Transfer Of Intellectual Property and Exchange Control Approval
08 July 2010
Posted by: Author: Kevin Dam
Transfer Of Intellectual Property And Exchange Control Approval
In recent years, there has been much debate over the question whether
the assignment of intellectual property from a South African entity or person
to a foreign entity or person requires the exchange control approval.Regulation 10(1)(c) of the Exchange Control Regulations, which was promulgated
in 1961 provides that:"No person shall, except with permission granted by the
treasury and in accordance with such conditions as the Treasury may impose, enter into any transaction
whereby capital or any right to capital is directly or indirectly exported
from the Republic.”
This issue was initially answered in the case of Couve and Another v
Reddot International (Pty) Limited and Others 2004 (6) 245 (W) ("Reddot”).
In the case of Reddot, the High Court – Witwatersrand Local Division, as
it was known then – decided that where intellectual property assets were
assigned or transferred to a foreign entity or person, it would be necessary to
procure the necessary exchange control approval.Failure to do so would render
the transaction null and void, ab initio.
The case of Reddot pertained to the assignment of rights to a patent
and, in this case, the court found that because the transaction was illegal, in
the sense that it was entered into in contravention of Regulation 10(1)(c), it
was null and void, ab initio, as if the transaction never occurred.
In the recent case of Oilwell (Pty) Limited v Protec International
Limited and Others (case number 44838/08 – which judgment was delivered on 17
February 2010) ("Oilwell”), the North Gauteng High Court declined to follow the
decision in the Reddot case. The Oilwell case pertained to the assignment
of trademarks and, in this case, the court ruled that due to the territorial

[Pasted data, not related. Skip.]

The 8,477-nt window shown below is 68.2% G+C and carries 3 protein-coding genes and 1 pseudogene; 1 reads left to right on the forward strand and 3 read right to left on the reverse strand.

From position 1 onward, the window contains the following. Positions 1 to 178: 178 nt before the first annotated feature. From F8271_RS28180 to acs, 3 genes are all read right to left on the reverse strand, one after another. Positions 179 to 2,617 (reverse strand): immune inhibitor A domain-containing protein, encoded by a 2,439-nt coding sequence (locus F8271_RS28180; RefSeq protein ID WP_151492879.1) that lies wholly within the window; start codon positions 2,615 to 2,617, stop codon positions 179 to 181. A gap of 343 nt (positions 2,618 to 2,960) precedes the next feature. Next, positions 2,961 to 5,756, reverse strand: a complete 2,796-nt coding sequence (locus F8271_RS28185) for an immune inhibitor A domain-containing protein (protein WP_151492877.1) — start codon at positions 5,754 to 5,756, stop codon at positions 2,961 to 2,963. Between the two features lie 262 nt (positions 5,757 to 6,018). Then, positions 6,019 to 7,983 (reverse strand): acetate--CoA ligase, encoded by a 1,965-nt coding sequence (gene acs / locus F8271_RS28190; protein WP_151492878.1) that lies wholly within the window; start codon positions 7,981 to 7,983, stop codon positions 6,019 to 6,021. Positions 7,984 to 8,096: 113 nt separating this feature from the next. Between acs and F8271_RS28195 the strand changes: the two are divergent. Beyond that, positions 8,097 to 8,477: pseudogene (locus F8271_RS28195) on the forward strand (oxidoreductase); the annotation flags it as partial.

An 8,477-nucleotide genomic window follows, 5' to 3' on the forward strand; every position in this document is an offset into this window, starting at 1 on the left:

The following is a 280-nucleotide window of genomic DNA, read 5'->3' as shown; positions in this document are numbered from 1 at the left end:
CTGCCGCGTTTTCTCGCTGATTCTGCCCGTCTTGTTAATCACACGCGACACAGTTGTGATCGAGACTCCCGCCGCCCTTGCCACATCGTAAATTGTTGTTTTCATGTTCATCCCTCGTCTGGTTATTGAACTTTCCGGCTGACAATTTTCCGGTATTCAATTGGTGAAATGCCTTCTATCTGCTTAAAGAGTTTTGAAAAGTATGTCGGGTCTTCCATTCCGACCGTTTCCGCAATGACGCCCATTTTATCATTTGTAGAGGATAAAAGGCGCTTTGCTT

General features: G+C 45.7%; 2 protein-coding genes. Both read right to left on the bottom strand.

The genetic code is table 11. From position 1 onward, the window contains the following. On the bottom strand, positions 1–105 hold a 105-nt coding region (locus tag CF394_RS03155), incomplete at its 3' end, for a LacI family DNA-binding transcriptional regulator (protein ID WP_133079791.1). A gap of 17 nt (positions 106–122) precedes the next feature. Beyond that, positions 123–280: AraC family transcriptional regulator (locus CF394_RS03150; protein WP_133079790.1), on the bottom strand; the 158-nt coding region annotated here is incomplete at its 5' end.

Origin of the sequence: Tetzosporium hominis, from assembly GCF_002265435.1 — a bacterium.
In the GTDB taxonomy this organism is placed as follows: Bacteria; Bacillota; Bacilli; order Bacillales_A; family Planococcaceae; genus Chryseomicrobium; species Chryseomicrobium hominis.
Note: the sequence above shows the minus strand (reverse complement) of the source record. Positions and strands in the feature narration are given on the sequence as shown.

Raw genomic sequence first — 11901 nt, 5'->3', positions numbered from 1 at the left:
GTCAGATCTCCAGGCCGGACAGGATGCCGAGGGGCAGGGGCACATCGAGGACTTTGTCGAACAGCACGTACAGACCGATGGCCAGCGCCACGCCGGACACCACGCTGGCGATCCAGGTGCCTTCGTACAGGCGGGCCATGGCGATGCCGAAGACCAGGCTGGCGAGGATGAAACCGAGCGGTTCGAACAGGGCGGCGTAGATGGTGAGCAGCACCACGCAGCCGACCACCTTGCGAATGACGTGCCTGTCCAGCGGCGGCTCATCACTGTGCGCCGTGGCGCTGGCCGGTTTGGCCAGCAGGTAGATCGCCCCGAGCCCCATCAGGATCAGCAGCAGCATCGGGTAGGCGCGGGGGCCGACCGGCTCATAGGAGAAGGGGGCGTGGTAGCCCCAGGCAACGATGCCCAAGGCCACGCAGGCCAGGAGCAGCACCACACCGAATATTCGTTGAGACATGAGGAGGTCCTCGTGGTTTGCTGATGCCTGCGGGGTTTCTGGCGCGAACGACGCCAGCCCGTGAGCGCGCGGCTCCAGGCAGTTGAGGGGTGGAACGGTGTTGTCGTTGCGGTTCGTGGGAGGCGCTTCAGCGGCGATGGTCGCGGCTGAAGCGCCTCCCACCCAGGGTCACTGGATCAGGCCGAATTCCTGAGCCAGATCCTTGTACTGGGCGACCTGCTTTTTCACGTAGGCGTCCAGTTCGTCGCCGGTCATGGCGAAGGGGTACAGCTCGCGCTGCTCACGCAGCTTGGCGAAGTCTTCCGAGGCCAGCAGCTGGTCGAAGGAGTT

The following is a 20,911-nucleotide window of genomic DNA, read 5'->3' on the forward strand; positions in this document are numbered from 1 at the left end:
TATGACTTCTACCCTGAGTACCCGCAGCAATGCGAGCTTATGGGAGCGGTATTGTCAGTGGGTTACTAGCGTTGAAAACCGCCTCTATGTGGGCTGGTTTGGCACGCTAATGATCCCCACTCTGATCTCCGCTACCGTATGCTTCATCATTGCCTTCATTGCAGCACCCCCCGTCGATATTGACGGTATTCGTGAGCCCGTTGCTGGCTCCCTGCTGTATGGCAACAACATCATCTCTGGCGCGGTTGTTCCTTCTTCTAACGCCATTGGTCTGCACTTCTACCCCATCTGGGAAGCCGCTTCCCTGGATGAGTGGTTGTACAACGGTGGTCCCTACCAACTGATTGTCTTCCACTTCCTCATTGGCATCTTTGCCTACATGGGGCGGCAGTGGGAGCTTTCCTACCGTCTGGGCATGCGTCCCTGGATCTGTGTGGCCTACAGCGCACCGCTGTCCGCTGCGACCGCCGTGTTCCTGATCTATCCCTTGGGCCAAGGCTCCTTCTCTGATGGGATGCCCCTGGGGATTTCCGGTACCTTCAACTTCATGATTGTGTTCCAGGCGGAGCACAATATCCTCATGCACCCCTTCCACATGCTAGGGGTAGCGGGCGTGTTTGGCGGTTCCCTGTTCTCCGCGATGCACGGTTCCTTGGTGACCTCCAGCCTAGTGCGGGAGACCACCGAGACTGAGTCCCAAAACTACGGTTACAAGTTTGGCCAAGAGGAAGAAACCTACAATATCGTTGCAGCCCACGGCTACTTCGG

nature of intellectual property rights registered in South Africa, these rights
are not exported.The court ruled that all that may be exported are the
proceeds generated by the exercise of the rights pertaining to the intellectual
In the Oilwell case, the court found that Regulation 10(1)(c), when
enacted in, was not intended to apply to intellectual property rights, because
the commercial impact of such application would obviously be restrictive on
trade and industry.
Accordingly, it was found that the assignment of intellectual property
without the prior treasury approval did not constitute a contravention of
The court further stated that in accordance with the rules of
interpretation of statutes, which dictates that where a contravention is
visited by a penalty, as in the present case, the contravention of Regulation 10(1)(c) would be subject to a fine of R250 000 or five years’ imprisonment or
both, as imposed in terms of Regulation 22, the wording of Regulation 10(1)(c)
must be interpreted both narrowly and strictly.
The court came to the conclusion that to interpret Regulation 10(1)(c)
as including the assignment of a trademark, amounts to an approach that is too
expansive and broad, and consequently approach that erroneous.It is of
interest to note that in the Oilwell case, the court recorded that the
provisions of the exchange control manual have no legal status and is therefore a mere
internal guideline and not a source of any legislative power for discretion.
Therefore, following the Oilwell decision, exchange control approval is
not required for the assignment of intellectual property; however, exchange
control approval would be required for the export of capital/funds resulting
from the commercialisation and exploitation of such intellectual property.
It is therefore important that when structuring cross-border
transactions involving the commercialisation of South African intellectual
property, that the necessary exchange control approval is procured from the
exchange control authorities.DM Kisch Inc. provides a full spectrum of services
pertaining not only to registration and protection of intellectual property,
but also to the structuring of transactions aimed at the commercialisation and
exploitation of intellectual property.
Source: By Kevin Dam (TaxTALK)